biopython                 1.74             py27h516909a_0    conda-forge
ca-certificates           2019.9.11            hecc5488_0    conda-forge
certifi                   2019.9.11                py27_0    conda-forge
libblas                   3.8.0               14_openblas    conda-forge
libcblas                  3.8.0               14_openblas    conda-forge
libffi                    3.2.1             he1b5a44_1006    conda-forge
libgcc-ng                 9.1.0                hdf63c60_0  
libgfortran-ng            7.3.0                hdf63c60_2    conda-forge
liblapack                 3.8.0               14_openblas    conda-forge
libopenblas               0.3.7                h6e990d7_2    conda-forge
libstdcxx-ng              9.1.0                hdf63c60_0  
ncurses                   6.1               hf484d3e_1002    conda-forge
numpy                     1.16.4           py27h95a1406_0    conda-forge
openssl                   1.1.1c               h516909a_0    conda-forge
pip                       19.3.1                   py27_0    conda-forge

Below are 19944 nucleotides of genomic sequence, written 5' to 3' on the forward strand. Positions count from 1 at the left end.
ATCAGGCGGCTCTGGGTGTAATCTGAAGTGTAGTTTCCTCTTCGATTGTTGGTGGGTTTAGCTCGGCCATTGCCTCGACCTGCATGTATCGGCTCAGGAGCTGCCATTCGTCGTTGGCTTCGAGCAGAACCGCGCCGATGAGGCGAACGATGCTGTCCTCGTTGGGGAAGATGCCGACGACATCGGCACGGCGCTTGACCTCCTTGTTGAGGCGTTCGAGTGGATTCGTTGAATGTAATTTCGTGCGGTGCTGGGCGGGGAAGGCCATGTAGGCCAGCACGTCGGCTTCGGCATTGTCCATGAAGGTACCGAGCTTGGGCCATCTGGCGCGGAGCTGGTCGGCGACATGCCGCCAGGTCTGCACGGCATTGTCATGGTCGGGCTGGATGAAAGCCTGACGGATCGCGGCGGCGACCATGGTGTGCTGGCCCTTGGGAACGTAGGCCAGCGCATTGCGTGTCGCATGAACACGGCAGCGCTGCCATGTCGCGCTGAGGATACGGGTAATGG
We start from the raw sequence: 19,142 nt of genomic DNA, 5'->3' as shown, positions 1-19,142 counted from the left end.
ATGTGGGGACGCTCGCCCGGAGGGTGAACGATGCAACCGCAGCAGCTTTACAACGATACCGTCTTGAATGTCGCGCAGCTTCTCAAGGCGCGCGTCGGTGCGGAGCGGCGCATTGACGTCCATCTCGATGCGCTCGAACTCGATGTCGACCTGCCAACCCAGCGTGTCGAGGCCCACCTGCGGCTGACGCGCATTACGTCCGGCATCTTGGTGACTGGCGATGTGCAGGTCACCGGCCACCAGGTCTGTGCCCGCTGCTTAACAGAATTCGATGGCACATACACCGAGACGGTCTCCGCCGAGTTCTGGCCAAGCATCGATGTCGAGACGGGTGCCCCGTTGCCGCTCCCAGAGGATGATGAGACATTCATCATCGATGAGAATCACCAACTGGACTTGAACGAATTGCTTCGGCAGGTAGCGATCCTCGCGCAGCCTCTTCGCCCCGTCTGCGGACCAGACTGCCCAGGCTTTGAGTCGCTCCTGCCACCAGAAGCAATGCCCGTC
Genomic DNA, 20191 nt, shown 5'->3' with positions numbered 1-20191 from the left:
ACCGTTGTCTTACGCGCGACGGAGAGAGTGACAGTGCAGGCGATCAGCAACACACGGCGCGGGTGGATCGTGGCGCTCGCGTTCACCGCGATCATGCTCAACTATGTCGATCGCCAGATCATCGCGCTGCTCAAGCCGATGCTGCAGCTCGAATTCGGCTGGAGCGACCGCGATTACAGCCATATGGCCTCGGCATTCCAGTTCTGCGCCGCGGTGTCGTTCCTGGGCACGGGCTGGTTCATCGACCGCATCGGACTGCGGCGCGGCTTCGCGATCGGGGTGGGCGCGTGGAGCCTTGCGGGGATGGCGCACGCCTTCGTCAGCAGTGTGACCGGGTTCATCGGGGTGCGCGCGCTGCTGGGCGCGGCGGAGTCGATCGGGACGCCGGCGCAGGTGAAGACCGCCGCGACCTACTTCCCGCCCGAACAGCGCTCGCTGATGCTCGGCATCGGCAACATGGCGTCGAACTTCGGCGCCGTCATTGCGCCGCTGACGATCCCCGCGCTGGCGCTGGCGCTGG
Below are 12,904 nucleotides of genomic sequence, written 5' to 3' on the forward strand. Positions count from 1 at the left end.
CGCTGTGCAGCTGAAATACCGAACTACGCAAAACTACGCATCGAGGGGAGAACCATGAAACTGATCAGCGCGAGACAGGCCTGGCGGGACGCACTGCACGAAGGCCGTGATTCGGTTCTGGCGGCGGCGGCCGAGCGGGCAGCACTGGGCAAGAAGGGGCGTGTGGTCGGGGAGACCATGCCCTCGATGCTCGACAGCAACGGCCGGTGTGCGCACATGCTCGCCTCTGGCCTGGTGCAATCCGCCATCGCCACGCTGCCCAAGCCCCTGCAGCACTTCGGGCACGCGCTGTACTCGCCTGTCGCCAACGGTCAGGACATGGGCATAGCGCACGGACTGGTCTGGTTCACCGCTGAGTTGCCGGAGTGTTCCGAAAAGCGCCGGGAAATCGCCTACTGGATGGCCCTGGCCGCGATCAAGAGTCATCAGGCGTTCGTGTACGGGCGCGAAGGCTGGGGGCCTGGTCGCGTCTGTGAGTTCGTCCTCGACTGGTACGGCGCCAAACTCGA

python                    2.7.15            h5a48372_1009    conda-forge
readline                  8.0                  hf8c457e_0    conda-forge
setuptools                41.4.0                   py27_0    conda-forge
sqlite                    3.30.1               hcee41ef_0    conda-forge
tk                        8.6.9             hed695b0_1003    conda-forge
wheel                     0.33.6                   py27_0    conda-forge
zlib                      1.2.11            h516909a_1006    conda-forge

(py3) yu@Sysbio:~$ gcc --version
gcc (Ubuntu 7.4.0-1ubuntu1~18.04.1) 7.4.0

(py2) yu@Sysbio:~$ gcc --version  # Shares the same GCC as the py3 environment
gcc (Ubuntu 7.4.0-1ubuntu1~18.04.1) 7.4.0

Both environments share the same Biopython version. Nevertheless, as I said in the previous section, a comprehensive environment (e.g., the base environment) may not be preferable.